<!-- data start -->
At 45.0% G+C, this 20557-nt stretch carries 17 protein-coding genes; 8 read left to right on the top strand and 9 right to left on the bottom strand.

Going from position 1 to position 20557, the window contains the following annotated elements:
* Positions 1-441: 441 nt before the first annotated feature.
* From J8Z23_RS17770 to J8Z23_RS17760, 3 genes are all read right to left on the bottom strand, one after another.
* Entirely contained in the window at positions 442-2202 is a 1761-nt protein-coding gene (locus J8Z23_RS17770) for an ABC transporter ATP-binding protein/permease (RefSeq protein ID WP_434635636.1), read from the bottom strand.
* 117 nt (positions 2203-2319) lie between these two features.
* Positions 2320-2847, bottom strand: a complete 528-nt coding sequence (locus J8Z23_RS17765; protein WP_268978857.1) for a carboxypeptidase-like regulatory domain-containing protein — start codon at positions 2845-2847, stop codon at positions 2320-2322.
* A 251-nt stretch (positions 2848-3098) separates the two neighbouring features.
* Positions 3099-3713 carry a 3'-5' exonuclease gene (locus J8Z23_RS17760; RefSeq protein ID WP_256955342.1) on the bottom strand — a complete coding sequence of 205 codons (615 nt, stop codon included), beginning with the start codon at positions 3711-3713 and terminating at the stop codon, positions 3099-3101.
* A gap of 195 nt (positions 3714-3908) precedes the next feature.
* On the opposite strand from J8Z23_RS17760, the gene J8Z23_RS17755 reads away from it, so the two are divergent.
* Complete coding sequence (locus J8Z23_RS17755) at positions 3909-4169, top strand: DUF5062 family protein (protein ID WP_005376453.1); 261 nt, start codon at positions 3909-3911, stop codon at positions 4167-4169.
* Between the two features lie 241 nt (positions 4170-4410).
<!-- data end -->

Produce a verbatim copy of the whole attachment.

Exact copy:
At 45.0% G+C, this 20557-nt stretch carries 17 protein-coding genes; 8 read left to right on the top strand and 9 right to left on the bottom strand.

Going from position 1 to position 20557, the window contains the following annotated elements:
* Positions 1-441: 441 nt before the first annotated feature.
* From J8Z23_RS17770 to J8Z23_RS17760, 3 genes are all read right to left on the bottom strand, one after another.
* Entirely contained in the window at positions 442-2202 is a 1761-nt protein-coding gene (locus J8Z23_RS17770) for an ABC transporter ATP-binding protein/permease (RefSeq protein ID WP_434635636.1), read from the bottom strand.
* 117 nt (positions 2203-2319) lie between these two features.
* Positions 2320-2847, bottom strand: a complete 528-nt coding sequence (locus J8Z23_RS17765; protein WP_268978857.1) for a carboxypeptidase-like regulatory domain-containing protein — start codon at positions 2845-2847, stop codon at positions 2320-2322.
* A 251-nt stretch (positions 2848-3098) separates the two neighbouring features.
* Positions 3099-3713 carry a 3'-5' exonuclease gene (locus J8Z23_RS17760; RefSeq protein ID WP_256955342.1) on the bottom strand — a complete coding sequence of 205 codons (615 nt, stop codon included), beginning with the start codon at positions 3711-3713 and terminating at the stop codon, positions 3099-3101.
* A gap of 195 nt (positions 3714-3908) precedes the next feature.
* On the opposite strand from J8Z23_RS17760, the gene J8Z23_RS17755 reads away from it, so the two are divergent.
* Complete coding sequence (locus J8Z23_RS17755) at positions 3909-4169, top strand: DUF5062 family protein (protein ID WP_005376453.1); 261 nt, start codon at positions 3909-3911, stop codon at positions 4167-4169.
* Between the two features lie 241 nt (positions 4170-4410).